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The Damned (1969)
"La caduta degli dei (Götterdämmerung)" (original title)

R  |   |  Drama  |  18 December 1969 (USA)
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Ratings: 7.6/10 from 5,035 users  
Reviews: 54 user | 42 critic

The dramatic collapse of a wealthy, industrialist/Junker family during the reign of the Third Reich.



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Nominated for 1 Oscar. Another 10 wins & 6 nominations. See more awards »
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Cast overview, first billed only:
Friedrich Bruckmann
Helmut Griem ...
Renaud Verley ...
Günther Von Essenbeck
Umberto Orsini ...
Herbert Thallman
Reinhard Kolldehoff ...
Baron Konstantin Von Essenbeck (as René Koldehoff)
Albrecht Schoenhals ...
Baron Joachim Von Essenbeck (as Albrecht Schönhals)
Nora Ricci ...
Elisabeth Thallman
Irina Wanka ...
Lisa Keller
Karin Mittendorf ...
Thilde Thallman
Valentina Ricci ...
Erika Thalman
Wolfgang Hillinger ...


The power and fortune of the Von Essenbeck family remained intact even when Germany lost the great war and during the depression that followed. Now it's 1934 and the baron has summoned his family to a dinner that also brings a cousin rising in the Nazi party to the great house accompanied by a rising manager at the baron's company. Two little girls recite poetry in the parlor and then play hide-and-seek with their cousin Martin. Suddenly there is a scream. The baron has been shot with their father's gun and the father flees the country. Written by Dale O'Connor <>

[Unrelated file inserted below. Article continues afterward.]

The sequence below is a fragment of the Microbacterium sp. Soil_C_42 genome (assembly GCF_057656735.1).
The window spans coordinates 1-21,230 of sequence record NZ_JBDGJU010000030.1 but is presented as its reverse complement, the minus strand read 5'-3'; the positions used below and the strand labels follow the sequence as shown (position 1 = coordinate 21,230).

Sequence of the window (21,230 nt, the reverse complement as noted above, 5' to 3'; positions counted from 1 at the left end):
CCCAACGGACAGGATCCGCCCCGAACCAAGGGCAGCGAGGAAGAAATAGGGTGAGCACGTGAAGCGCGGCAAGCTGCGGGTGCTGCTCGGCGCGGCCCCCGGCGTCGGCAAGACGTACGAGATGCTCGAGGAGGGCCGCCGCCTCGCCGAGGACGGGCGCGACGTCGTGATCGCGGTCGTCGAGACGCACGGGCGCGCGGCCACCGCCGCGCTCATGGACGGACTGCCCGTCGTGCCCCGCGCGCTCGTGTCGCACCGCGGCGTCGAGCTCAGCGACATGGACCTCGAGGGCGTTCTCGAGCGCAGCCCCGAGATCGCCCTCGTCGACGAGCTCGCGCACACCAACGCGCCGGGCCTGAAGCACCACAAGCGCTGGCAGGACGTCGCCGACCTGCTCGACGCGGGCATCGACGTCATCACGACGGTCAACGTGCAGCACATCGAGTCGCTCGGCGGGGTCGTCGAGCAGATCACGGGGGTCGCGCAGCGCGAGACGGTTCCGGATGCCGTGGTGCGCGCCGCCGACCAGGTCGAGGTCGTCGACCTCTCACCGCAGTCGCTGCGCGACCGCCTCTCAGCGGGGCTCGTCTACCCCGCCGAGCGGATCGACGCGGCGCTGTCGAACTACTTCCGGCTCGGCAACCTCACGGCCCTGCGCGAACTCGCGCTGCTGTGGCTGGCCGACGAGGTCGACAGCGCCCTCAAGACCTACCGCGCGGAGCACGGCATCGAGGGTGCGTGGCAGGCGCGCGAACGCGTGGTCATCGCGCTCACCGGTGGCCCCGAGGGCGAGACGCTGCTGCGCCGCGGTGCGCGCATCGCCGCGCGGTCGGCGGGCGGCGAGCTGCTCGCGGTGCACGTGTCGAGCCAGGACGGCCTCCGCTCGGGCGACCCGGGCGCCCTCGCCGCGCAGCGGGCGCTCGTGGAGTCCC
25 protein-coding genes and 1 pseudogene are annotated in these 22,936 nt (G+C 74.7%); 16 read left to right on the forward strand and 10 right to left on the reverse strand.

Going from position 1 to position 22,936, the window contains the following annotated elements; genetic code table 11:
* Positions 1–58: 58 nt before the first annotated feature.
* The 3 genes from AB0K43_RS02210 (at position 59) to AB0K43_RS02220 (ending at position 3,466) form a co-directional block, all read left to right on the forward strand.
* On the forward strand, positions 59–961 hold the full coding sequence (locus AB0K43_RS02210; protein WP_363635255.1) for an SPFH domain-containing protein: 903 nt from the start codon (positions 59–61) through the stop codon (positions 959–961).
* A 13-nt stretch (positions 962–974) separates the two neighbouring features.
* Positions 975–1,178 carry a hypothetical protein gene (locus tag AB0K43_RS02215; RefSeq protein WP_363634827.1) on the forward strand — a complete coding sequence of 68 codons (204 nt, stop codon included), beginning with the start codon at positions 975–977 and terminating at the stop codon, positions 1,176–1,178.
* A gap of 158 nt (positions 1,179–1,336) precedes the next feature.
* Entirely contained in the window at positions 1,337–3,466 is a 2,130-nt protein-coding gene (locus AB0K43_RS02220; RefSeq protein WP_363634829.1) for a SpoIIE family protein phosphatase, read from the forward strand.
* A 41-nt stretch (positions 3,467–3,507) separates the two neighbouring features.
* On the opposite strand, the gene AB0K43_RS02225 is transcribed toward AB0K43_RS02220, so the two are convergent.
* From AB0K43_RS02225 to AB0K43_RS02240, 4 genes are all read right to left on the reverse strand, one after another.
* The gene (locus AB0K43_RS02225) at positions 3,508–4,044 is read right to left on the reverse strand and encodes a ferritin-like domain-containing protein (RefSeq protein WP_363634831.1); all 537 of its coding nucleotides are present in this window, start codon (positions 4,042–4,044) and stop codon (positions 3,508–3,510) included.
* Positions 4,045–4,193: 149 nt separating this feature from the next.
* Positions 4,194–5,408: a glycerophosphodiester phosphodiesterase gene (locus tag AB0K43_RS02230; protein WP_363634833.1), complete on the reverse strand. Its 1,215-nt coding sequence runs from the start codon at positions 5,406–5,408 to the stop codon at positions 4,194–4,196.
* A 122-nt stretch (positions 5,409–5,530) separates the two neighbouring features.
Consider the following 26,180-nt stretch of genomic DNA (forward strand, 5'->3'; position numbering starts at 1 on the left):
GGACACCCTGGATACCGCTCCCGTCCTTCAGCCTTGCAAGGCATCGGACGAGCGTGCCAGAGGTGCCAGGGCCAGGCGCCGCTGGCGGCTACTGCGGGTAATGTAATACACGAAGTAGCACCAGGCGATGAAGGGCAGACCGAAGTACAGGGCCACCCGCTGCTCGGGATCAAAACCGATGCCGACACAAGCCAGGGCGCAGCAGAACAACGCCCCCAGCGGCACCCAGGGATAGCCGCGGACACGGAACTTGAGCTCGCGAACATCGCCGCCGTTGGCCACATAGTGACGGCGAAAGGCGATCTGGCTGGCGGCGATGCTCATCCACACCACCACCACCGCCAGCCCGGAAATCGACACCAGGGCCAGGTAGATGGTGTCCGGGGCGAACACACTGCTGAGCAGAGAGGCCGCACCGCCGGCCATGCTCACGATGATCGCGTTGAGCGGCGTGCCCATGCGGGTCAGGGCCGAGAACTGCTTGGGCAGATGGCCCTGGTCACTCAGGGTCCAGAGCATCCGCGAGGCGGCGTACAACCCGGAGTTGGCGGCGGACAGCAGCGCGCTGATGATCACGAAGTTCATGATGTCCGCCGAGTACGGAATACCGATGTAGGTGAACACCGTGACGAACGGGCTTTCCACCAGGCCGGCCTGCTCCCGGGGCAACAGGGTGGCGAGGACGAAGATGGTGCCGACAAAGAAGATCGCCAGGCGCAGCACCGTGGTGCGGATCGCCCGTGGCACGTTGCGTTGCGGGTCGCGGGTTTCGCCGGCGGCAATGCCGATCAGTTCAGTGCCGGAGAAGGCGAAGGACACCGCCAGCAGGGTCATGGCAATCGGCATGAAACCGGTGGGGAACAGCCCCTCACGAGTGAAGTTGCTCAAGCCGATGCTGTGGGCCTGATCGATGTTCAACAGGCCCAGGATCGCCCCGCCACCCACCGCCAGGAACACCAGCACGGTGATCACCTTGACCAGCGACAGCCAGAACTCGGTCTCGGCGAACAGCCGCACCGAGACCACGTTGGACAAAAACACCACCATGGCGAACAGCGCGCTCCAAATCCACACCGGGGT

Plot Summary | Add Synopsis


He was to become the second most powerful man in Nazi Germany.



Motion Picture Rating (MPAA)

Rated R for violence, nudity and aberrant sexuality | See all certifications »

Parents Guide:







Release Date:

18 December 1969 (USA)  »

Also Known As:

Luchino Visconti's The Damned  »

Company Credits

Show detailed on  »

Technical Specs


Sound Mix:

(Westrex Recording System)



Aspect Ratio:

1.66 : 1
See  »

Did You Know?


This was the first X-rated film to be shown on American network television, although heavily edited and in a late-night time slot. See more »


The film opens on the night of the Reichstag Fire (27 February 1933). However, later that night (or early the next morning) the police inspector investigating the murder of Joachim, in dictating a report to a secretary, gives the date as 18 February 1933. See more »


Sophie Von Essenbeck: Don't fool yourself, however, Elizabeth. Don't dream of coming back one day to find a Germany which was so dear to your heart. It's finished, that Germany, forever. There will be no other Germany but this one, and you will not be able to escape it for it will spread before you know it all over Europe and everywhere!
See more »


Referenced in Salon Kitty (1976) See more »


Nachts ging das Telefon
Performed by Zarah Leander
Written by Walter Kollo
See more »

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User Reviews

Rigorous classicism.
1 April 2004 | by (San Diego) – See all my reviews